4G vs 5G - Differences between 4G and 5G technologies - Tech.in | 5G, SDN/NFV & MEC

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Friday, November 30, 2018

4G vs 5G - Differences between 4G and 5G technologies

What are the differences between 4G and 5G technologies? Why is there so much hype around 5G? What is really the need for yet another "G", while most of us are happy with 4G speeds? This blog post makes an attempt to highlight the differences between 4G and 5G:


Image Source: www.pexels.com
(Also Read: 4G LTE vs. WiMax)

The following are some unique features of 5G, which makes 5G significantly different from 4G:
  • 5G supports upto 1 Gbps speed (vs. 30 Mbps - 400 Mbps speed supported by 4G)
  • 5G can offer 1 - 2 ms latency (when compared to 50 ms latency provided by 4G)
  • 5G infrastructure can be sliced into multiple virtual networks / network slices with different performance criteria and shared across different services / customers / partners (4G doesn't support this capability)
  • 5G requires installation of small cell towers in many locations called small cells (vs. the large towers installed for 4G services)
  • 5G use cases are focused beyond just offering a higher speed for mobile phones - such as Augmented Reality / Virtual Reality, IOT and Fixed Wireless Services. 


Criteria 4G5G
Speed300 - 400 Mbps (lab)
40 - 100 Mbps (real world)
1000 Mbps (lab)
300 - 400 Mbps (real world)
Latency50 ms1 - 2 ms
Frequency2 - 8 GHzSub 6 GHz (5G macro optimized),
3-30 GHz (5G E small cells)
30-100 GHz (5G Ultra Dense)
Use CasesEnhanced Mobile Broadband
Online Video
Online Gaming
Augmented Reality / Virtual Reality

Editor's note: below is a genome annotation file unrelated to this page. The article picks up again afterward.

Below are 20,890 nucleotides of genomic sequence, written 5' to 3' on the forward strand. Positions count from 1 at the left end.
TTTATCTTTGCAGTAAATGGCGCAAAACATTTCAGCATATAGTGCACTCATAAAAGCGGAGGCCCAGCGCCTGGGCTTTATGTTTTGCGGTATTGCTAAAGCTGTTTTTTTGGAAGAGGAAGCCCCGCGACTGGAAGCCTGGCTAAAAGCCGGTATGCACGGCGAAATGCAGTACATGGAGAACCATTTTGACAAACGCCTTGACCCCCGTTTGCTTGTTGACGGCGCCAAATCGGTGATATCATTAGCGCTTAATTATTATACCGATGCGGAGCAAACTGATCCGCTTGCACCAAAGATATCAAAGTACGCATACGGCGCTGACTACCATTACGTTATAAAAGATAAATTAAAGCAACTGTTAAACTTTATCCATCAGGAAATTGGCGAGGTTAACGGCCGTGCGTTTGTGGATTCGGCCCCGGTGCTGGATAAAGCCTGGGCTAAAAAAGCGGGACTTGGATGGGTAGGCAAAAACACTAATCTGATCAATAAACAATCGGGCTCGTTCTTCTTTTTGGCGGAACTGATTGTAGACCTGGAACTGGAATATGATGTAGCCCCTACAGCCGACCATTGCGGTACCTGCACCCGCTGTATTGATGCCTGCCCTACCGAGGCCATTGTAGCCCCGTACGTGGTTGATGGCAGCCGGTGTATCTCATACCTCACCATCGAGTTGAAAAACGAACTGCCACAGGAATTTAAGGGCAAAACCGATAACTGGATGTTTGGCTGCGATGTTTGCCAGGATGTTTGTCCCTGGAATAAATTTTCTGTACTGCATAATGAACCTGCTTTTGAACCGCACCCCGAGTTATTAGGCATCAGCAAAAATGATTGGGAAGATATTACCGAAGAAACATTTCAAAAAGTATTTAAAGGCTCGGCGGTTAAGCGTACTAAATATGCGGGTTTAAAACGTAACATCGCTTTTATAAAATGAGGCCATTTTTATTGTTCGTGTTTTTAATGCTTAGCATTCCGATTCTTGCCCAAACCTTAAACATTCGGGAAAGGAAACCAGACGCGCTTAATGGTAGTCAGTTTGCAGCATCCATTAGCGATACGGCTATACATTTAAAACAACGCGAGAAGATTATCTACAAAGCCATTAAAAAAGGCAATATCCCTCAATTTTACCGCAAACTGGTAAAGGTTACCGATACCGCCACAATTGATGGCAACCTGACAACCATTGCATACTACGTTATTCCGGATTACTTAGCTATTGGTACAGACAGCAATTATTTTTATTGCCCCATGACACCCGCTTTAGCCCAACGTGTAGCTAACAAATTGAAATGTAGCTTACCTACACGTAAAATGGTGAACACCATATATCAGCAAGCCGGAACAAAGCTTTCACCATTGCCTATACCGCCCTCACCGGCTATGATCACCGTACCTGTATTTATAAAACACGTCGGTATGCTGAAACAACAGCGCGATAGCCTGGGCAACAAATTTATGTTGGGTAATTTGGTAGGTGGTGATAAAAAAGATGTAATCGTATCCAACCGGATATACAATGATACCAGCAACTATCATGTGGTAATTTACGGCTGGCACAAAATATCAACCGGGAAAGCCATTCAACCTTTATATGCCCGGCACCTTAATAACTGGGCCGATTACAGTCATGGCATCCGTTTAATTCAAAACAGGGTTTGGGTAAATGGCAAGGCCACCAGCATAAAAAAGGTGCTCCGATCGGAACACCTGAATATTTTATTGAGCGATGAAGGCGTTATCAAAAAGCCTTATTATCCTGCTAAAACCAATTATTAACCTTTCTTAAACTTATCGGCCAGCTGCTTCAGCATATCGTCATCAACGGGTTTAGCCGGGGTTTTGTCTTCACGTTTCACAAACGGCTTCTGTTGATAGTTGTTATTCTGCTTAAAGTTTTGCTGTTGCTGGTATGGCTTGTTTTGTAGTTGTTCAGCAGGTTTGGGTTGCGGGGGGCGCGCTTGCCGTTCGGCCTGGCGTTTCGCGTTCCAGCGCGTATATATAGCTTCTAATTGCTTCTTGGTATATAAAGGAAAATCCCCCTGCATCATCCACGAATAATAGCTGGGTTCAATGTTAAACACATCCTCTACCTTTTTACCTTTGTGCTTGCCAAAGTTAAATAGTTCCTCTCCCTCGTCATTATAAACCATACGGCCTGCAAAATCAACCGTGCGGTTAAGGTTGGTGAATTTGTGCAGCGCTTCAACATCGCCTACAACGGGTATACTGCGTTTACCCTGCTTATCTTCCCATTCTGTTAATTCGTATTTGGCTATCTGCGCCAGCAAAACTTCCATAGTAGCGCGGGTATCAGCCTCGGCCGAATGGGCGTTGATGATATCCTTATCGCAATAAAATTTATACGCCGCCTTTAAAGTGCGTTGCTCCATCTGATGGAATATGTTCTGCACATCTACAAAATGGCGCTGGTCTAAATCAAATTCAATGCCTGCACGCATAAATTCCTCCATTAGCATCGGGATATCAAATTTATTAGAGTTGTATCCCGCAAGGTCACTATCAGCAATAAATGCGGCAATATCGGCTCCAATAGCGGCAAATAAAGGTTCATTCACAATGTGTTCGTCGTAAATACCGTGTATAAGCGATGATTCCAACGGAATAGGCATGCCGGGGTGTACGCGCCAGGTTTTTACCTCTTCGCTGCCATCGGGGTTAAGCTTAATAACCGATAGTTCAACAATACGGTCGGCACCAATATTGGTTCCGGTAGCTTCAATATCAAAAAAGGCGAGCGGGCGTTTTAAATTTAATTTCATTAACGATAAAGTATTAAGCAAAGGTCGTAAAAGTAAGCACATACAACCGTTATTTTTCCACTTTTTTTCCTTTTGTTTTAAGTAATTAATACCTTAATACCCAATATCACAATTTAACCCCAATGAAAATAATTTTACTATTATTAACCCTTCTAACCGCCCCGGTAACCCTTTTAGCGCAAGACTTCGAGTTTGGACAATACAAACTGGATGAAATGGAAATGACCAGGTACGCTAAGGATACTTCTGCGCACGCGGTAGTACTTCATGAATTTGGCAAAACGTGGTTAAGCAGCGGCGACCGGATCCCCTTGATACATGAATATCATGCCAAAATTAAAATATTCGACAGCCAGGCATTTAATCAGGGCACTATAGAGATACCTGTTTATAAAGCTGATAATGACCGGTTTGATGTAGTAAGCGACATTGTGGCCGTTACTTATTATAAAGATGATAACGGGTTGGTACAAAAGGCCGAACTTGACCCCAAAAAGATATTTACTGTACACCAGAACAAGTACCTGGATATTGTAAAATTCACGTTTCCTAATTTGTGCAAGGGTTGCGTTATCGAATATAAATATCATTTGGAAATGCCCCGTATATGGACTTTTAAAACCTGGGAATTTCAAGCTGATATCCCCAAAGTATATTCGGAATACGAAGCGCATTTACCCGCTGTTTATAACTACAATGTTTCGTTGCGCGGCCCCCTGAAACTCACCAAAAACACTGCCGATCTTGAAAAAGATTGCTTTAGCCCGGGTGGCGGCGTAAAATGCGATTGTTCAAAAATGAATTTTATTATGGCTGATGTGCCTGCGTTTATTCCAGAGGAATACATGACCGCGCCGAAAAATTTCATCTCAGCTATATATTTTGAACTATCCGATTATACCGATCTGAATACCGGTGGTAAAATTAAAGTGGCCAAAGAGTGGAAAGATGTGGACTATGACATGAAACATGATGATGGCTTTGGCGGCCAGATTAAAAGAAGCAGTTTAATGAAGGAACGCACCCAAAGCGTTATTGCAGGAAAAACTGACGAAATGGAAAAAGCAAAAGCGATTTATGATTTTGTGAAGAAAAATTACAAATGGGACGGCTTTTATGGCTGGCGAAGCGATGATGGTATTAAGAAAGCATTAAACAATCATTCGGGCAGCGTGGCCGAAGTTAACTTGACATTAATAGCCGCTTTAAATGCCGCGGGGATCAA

Internet of Things (IOT)
Holographic Calls
Fixed Wireless
Enhanced Mobile Broadband
Self-Driving Cars
Robotic Surgeries
Technology RolloutALL major operators around the globeVerizon (5G Home Service in Oct 2018)
Several trials going around the globe
Mobile Device AvailabilityYesNo (Trials going on. Mobile 5G planned for 2019)
Network SlicingNoYes. Supports 5G Network Slicing.
Cell TowersLarge Towers in concentrated communities Small Cells installed in almost every street corner
ArchitectureConnection OrientedService Oriented

The need for 5G is driven by some of the highly advanced 5G use cases such as AR/VR, Holographic calls and Self-Driving Cars. In addition to speed, 5G is focused on reducing the latency and scaling to several millions of connections. 

The hype around 5G is largely due to the new 5G use cases that are latency sensitive. Moreover, 5G allows operators to support Network Slicing - they can carve out a portion of their network logically to support a specific customer or a specific use case. For example, highly secure defence and public safety services will be operating on a network slice which is different from the network slice carrying Over the Top (OTT) video traffic. 

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